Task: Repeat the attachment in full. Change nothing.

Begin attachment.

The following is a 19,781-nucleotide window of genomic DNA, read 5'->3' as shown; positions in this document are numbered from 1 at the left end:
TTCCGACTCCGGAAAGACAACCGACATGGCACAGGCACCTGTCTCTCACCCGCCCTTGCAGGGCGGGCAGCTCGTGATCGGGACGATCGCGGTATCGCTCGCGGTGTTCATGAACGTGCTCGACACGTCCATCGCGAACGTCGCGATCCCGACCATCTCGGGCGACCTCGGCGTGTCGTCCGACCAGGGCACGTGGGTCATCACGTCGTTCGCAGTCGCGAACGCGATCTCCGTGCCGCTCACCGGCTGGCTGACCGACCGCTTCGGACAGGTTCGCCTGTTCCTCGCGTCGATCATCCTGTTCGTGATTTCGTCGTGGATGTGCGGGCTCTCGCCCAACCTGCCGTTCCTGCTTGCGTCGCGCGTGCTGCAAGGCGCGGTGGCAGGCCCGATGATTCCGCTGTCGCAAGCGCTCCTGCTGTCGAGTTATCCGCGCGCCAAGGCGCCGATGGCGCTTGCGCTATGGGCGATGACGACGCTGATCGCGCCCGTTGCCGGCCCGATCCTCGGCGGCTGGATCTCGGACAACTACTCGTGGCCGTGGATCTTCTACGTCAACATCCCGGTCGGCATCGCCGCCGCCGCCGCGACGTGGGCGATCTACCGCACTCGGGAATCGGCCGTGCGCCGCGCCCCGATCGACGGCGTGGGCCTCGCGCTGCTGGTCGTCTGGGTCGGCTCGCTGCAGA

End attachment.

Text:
The following is a 19,781-nucleotide window of genomic DNA, read 5'->3' as shown; positions in this document are numbered from 1 at the left end:
TTCCGACTCCGGAAAGACAACCGACATGGCACAGGCACCTGTCTCTCACCCGCCCTTGCAGGGCGGGCAGCTCGTGATCGGGACGATCGCGGTATCGCTCGCGGTGTTCATGAACGTGCTCGACACGTCCATCGCGAACGTCGCGATCCCGACCATCTCGGGCGACCTCGGCGTGTCGTCCGACCAGGGCACGTGGGTCATCACGTCGTTCGCAGTCGCGAACGCGATCTCCGTGCCGCTCACCGGCTGGCTGACCGACCGCTTCGGACAGGTTCGCCTGTTCCTCGCGTCGATCATCCTGTTCGTGATTTCGTCGTGGATGTGCGGGCTCTCGCCCAACCTGCCGTTCCTGCTTGCGTCGCGCGTGCTGCAAGGCGCGGTGGCAGGCCCGATGATTCCGCTGTCGCAAGCGCTCCTGCTGTCGAGTTATCCGCGCGCCAAGGCGCCGATGGCGCTTGCGCTATGGGCGATGACGACGCTGATCGCGCCCGTTGCCGGCCCGATCCTCGGCGGCTGGATCTCGGACAACTACTCGTGGCCGTGGATCTTCTACGTCAACATCCCGGTCGGCATCGCCGCCGCCGCCGCGACGTGGGCGATCTACCGCACTCGGGAATCGGCCGTGCGCCGCGCCCCGATCGACGGCGTGGGCCTCGCGCTGCTGGTCGTCTGGGTCGGCTCGCTGCAGA